“Bring Your Own Device Security Tips” was written by Sam Imandoust, Esq. He serves as a legal analyst for the Identity Theft Resource Center. We welcome you to post/reprint the above article, as written, giving credit to and linking back to the original posting.

Recently, Barnes and Noble discovered that criminals stole customers’ credit card information who shopped at over 60 stores located across the United States. States affected by the breach include California, New Jersey, New York, Pennsylvania, Rhode Island, Illinois, Massachusetts, Connecticut and Florida. It is not clear exactly how the hackers infiltrated the Barnes and Noble payment systems, but it was determined that the PIN pad devices that customers will swipe and enter their pin number into were the culprits.

They have determined that only one PIN pad device per each of the 63 stores were compromised. Despite this fact, Barnes and Noble opted to disconnect all PIN pads at all their 700 stores for inspection to be extra cautious.

Barnes

While the hacking discovery was made around September 14, Barnes and Noble waited until October 24 to begin notifying customers. The reason for this delay is that the Justice Department requested Barnes and Noble to delay notification so as not to jeopardize an FBI investigation into who was behind the attacks. Barnes and Noble has received two letters from the United States Attorney’s Office for the Southern District of New York informing them that they were not required to report the attacks during law enforcement investigation. Most states have data breach notification laws that allow companies that are breached to delay notification to customers if a law enforcement agency determines that notification may impede their investigation.

It is important that anyone who has done any shopping at Barnes and Noble stores in the affected states quickly change their PIN number for their debit card as the hackers can make fraudulent purchases with the information they stole. In addition, anyone who used a debit or credit card at Barnes and Noble recently should immediately review their account statements for unauthorized charges and notify their banks as soon as possible if any have occurred.

If you found this information helpful, you may want to consider taking part in the Identity Theft Resource Center’s Anyone3 fundraising campaign.  For more information or to donate please visit http://www.idtheftcenter.org/anyone-3.

Prescription fraud occurs when an identity thief, using your personal information, has a prescription issued and possibly filled under your name. Prescription fraud is just one consequence of medical identity theft, where a thief obtains enough of your personally identifying information to be able to assume your medical identity. Prescription fraud affects the victim in many ways, including their finances, ability to get necessary health care and possibly their ability to check their own health records.

An identity thief using your identity to be prescribed restricted medications, may also use your health insurance to purchase the medication. This means that you, the victim, will often get left with the bill for any unpaid expenses the identity thief incurs while using your identity and medical insurance.

Prescription

It is important to be alert for any explanation of benefits (EOB) you receive from your health insurance provider or bills for medical services you did not seek or receive. This may be your best warning that an identity thief is abusing your medical identity and insurance.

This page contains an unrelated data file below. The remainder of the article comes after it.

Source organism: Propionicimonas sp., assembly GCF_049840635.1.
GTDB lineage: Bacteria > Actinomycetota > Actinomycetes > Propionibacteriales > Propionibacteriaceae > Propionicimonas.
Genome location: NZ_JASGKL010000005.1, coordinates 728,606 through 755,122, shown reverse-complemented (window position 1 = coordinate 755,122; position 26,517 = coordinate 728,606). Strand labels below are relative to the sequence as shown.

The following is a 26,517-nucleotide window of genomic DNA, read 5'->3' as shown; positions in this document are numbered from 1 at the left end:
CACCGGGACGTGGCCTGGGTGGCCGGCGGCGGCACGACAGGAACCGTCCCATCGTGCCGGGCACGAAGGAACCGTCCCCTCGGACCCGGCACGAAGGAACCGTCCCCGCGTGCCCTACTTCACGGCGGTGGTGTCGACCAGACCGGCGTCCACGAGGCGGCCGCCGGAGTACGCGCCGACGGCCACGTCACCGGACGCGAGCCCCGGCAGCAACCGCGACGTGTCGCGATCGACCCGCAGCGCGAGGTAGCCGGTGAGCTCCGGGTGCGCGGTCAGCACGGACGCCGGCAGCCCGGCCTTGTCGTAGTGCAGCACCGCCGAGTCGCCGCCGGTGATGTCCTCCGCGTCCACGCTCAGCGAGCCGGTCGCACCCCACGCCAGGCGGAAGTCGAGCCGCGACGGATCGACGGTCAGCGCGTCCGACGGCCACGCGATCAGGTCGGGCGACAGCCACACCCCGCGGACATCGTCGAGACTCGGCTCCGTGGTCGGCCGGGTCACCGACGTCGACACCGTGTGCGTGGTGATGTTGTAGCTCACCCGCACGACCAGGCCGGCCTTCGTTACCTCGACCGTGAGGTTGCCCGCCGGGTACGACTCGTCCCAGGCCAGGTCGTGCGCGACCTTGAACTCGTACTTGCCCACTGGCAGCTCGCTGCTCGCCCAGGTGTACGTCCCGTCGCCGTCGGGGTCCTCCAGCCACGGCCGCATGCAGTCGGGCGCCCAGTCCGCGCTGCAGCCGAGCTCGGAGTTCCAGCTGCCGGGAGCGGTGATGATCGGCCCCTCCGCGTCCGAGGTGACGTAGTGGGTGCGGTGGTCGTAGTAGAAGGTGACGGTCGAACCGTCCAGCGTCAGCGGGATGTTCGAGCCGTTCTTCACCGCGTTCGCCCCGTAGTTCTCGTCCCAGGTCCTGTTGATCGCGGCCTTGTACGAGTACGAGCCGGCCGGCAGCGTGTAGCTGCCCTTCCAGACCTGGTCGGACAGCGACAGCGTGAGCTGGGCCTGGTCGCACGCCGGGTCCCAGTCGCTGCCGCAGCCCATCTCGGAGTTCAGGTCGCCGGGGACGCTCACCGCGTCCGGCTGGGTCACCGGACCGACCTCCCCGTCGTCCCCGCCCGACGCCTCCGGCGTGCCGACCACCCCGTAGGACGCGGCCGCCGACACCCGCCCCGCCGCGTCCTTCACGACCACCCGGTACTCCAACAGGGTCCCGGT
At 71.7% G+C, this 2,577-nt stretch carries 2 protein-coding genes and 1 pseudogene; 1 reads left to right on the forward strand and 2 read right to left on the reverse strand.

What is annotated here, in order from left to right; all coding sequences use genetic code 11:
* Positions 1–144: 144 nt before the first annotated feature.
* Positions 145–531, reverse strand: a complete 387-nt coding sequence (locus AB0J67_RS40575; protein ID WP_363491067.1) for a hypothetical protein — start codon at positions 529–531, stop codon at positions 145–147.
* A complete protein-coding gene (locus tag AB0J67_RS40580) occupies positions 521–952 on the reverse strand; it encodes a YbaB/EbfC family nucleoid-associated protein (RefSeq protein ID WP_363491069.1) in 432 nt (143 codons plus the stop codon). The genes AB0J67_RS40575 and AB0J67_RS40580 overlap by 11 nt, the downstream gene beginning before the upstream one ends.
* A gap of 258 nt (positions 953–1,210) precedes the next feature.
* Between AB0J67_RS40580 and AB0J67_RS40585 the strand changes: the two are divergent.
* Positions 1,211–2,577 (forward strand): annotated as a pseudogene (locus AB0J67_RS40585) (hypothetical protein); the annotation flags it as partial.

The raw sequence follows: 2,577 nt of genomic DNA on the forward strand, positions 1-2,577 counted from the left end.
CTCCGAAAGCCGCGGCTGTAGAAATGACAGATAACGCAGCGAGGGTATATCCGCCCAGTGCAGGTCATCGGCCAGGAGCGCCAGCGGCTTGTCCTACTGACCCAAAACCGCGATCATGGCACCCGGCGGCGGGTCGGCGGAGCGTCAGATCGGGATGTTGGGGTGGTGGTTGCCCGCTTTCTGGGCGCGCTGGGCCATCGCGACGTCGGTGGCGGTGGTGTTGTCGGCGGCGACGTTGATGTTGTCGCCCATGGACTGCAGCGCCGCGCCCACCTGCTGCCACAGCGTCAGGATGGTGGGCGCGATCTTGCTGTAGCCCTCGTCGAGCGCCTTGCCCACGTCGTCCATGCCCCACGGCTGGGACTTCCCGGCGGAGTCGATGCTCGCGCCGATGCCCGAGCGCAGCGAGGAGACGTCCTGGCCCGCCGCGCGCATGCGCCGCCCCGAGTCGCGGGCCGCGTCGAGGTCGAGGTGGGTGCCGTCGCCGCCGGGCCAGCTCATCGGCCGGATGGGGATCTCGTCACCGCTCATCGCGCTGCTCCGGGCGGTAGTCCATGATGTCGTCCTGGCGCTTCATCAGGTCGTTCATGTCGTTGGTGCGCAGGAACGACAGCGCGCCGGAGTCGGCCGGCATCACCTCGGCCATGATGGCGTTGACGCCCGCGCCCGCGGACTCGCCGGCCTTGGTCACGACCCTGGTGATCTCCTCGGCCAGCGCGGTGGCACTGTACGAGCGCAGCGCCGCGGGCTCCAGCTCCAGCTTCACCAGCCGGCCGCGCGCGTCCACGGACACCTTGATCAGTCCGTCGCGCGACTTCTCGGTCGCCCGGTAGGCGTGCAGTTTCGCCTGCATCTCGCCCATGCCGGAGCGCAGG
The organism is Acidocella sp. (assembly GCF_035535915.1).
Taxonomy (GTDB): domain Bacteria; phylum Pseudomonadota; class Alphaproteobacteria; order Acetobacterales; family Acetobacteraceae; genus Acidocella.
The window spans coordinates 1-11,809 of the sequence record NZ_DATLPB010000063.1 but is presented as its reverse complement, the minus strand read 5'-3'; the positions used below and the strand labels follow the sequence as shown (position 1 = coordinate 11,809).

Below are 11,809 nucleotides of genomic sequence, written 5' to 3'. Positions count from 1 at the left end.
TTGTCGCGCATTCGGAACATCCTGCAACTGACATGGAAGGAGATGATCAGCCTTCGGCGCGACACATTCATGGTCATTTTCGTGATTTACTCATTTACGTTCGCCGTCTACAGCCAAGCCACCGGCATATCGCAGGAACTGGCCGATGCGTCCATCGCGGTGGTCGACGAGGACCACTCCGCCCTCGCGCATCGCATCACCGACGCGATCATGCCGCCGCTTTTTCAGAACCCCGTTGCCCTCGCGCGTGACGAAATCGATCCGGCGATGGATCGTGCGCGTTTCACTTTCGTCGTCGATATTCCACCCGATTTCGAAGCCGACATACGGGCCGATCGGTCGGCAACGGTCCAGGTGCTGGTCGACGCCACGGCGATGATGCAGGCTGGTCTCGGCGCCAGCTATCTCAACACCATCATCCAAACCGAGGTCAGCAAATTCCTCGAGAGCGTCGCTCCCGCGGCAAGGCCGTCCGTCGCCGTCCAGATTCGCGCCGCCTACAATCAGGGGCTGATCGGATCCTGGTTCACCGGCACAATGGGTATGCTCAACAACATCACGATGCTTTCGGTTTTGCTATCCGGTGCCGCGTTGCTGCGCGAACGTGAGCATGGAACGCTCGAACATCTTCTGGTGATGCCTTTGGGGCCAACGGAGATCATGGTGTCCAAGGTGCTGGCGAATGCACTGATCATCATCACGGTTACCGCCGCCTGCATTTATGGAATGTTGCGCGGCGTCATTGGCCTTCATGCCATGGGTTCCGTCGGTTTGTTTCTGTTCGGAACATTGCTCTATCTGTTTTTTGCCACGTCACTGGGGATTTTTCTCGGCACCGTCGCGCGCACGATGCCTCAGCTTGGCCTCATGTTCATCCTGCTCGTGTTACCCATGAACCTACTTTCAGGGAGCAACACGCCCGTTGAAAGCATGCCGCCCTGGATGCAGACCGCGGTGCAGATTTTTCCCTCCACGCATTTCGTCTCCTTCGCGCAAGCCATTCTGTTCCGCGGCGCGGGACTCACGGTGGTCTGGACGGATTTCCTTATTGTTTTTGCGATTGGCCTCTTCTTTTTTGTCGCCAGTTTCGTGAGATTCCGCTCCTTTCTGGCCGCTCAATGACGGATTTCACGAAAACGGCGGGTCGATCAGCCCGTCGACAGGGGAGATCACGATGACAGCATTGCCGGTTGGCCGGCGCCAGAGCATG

Unfortunately, there are worse consequences to being a victim of prescription fraud than bearing the brunt of fraudulent medical bills. When an identity thief uses your medical identity to be prescribed medication, this information will be incorporated into your health record. Any subsequent medical personnel looking at your record will see the new prescriptions and make medical decisions based on this fraudulent record. Prescription fraud victims have discovered they were victims of identity theft and prescription fraud after their pharmacy refused to fill their current, valid prescription because it conflicted with another medication prescribed to the identity thief.

Lastly, it can be exceedingly difficult to set your health records straight after an identity thief has received services or prescriptions under your name. Under the Health Insurance Portability and Accountability Act, or HIPAA, strict rules prevent access to patients’ medical records by unauthorized entities or individuals. Sadly, this very same rule prohibits victims of prescription fraud from accessing their personal health records in order to correct it because health care providers fear it may be a violation of the identity thief’s rights to confidentiality of their medical records.

The best defense to prescription fraud or any identity theft is to be keenly aware of your personal information. Any documents that contain personal information such as your birth date, Social Security number, driver’s license number, or insurance plan information, should be stored somewhere safe and secure or shredded when no longer needed. Do not carry your Social Security card, military identification, or Medicare card on your person as they have your Social Security number on them and are extremely helpful in the hands of an identity theft. New military identification cards no longer have Social Security numbers on them, so if you have an old military ID you can always renew your card to reduce your risk of identity theft.

“Prescription Fraud and Identity Theft” was written by Sam Imandoust, Esq. He serves as a legal analyst for the Identity Theft Resource Center. We welcome you to post/reprint the above article, as written, giving credit to and linking back to the original post.